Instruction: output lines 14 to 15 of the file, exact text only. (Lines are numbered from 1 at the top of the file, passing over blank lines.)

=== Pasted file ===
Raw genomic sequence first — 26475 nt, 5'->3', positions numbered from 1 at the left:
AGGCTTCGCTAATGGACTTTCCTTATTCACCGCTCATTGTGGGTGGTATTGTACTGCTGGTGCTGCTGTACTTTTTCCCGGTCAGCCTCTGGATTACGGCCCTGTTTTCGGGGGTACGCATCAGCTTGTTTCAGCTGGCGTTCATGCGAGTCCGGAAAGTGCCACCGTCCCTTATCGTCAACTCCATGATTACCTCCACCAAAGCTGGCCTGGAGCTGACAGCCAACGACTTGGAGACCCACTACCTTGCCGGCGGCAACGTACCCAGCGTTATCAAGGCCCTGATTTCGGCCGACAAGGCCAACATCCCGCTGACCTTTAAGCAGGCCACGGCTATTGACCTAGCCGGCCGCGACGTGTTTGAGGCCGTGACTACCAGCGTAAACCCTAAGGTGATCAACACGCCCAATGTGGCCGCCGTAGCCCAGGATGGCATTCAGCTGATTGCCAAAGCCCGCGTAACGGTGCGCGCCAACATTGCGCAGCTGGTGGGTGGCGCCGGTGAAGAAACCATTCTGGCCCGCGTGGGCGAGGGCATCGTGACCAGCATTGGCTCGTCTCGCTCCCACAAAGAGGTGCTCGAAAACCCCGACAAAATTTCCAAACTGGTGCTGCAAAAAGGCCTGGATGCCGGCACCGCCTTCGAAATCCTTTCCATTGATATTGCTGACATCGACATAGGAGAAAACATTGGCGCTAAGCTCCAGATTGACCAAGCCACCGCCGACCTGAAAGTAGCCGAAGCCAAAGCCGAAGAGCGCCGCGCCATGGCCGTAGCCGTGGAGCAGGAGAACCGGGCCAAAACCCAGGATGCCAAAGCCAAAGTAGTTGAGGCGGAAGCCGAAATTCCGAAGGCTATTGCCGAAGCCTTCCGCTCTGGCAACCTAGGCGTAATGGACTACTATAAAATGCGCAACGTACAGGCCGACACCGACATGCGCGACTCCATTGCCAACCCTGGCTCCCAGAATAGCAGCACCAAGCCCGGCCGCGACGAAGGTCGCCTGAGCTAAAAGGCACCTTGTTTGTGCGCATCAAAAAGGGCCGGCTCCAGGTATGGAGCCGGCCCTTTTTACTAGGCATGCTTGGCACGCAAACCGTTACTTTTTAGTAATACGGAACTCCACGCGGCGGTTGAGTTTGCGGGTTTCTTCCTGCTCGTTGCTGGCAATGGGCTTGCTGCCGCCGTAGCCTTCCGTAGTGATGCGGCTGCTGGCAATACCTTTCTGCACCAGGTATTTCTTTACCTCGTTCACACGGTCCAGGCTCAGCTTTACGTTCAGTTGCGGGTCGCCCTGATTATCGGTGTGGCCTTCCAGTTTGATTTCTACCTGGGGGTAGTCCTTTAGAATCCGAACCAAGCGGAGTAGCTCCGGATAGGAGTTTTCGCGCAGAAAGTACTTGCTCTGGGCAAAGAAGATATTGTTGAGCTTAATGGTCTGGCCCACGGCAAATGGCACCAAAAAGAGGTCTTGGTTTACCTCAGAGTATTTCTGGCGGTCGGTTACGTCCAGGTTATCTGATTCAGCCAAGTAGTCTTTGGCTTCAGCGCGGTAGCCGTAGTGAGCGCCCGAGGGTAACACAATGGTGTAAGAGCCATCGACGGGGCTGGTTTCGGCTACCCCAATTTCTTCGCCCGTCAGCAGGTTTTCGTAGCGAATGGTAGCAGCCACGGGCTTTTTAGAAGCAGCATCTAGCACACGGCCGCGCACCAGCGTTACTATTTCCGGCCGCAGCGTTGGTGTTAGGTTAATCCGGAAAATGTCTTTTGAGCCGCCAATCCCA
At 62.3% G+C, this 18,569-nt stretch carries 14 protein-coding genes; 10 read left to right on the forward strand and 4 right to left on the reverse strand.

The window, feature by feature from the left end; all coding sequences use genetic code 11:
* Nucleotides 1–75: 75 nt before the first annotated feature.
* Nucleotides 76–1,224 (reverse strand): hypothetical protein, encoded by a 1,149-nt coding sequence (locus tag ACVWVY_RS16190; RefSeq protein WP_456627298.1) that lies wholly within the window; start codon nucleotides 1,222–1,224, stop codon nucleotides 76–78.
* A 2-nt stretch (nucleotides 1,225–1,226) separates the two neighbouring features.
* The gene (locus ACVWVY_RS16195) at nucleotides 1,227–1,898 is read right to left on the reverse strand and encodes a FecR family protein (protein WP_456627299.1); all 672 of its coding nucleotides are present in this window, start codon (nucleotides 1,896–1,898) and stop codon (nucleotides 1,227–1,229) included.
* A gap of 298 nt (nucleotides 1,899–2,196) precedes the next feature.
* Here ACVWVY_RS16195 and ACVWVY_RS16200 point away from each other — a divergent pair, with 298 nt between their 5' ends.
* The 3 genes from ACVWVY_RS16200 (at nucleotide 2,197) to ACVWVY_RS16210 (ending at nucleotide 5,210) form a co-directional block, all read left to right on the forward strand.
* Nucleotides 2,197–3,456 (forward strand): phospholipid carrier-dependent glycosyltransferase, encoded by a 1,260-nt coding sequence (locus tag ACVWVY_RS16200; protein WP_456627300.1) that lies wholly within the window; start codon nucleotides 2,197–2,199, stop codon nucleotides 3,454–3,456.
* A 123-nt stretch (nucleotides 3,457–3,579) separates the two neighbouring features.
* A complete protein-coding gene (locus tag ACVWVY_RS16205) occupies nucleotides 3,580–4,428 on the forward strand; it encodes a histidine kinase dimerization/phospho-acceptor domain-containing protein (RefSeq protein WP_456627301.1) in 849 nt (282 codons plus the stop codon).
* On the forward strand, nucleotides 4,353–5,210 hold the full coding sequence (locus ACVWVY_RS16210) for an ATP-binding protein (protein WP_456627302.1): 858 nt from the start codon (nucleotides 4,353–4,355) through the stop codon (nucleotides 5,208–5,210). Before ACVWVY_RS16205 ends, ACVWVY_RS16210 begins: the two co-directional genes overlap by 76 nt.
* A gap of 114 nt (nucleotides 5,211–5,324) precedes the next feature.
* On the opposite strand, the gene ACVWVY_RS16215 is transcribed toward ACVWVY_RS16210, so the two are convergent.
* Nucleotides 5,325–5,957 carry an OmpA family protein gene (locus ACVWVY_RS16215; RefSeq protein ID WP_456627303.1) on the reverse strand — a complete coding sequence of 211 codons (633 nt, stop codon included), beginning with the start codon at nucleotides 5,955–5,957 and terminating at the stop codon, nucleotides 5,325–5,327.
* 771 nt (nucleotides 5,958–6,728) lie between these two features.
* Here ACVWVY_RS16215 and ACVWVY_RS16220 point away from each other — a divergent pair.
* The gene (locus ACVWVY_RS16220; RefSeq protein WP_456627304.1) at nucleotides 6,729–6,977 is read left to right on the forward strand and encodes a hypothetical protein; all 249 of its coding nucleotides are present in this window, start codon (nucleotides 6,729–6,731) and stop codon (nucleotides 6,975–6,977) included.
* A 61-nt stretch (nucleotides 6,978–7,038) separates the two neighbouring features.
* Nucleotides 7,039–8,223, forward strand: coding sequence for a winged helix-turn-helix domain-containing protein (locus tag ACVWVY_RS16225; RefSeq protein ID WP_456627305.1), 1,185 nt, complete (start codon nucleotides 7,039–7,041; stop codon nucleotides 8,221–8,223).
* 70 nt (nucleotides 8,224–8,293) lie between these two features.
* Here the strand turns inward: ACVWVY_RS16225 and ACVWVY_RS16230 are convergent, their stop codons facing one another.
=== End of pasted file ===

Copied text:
* A complete protein-coding gene (locus tag ACVWVY_RS16205) occupies nucleotides 3,580–4,428 on the forward strand; it encodes a histidine kinase dimerization/phospho-acceptor domain-containing protein (RefSeq protein WP_456627301.1) in 849 nt (282 codons plus the stop codon).
* On the forward strand, nucleotides 4,353–5,210 hold the full coding sequence (locus ACVWVY_RS16210) for an ATP-binding protein (protein WP_456627302.1): 858 nt from the start codon (nucleotides 4,353–4,355) through the stop codon (nucleotides 5,208–5,210). Before ACVWVY_RS16205 ends, ACVWVY_RS16210 begins: the two co-directional genes overlap by 76 nt.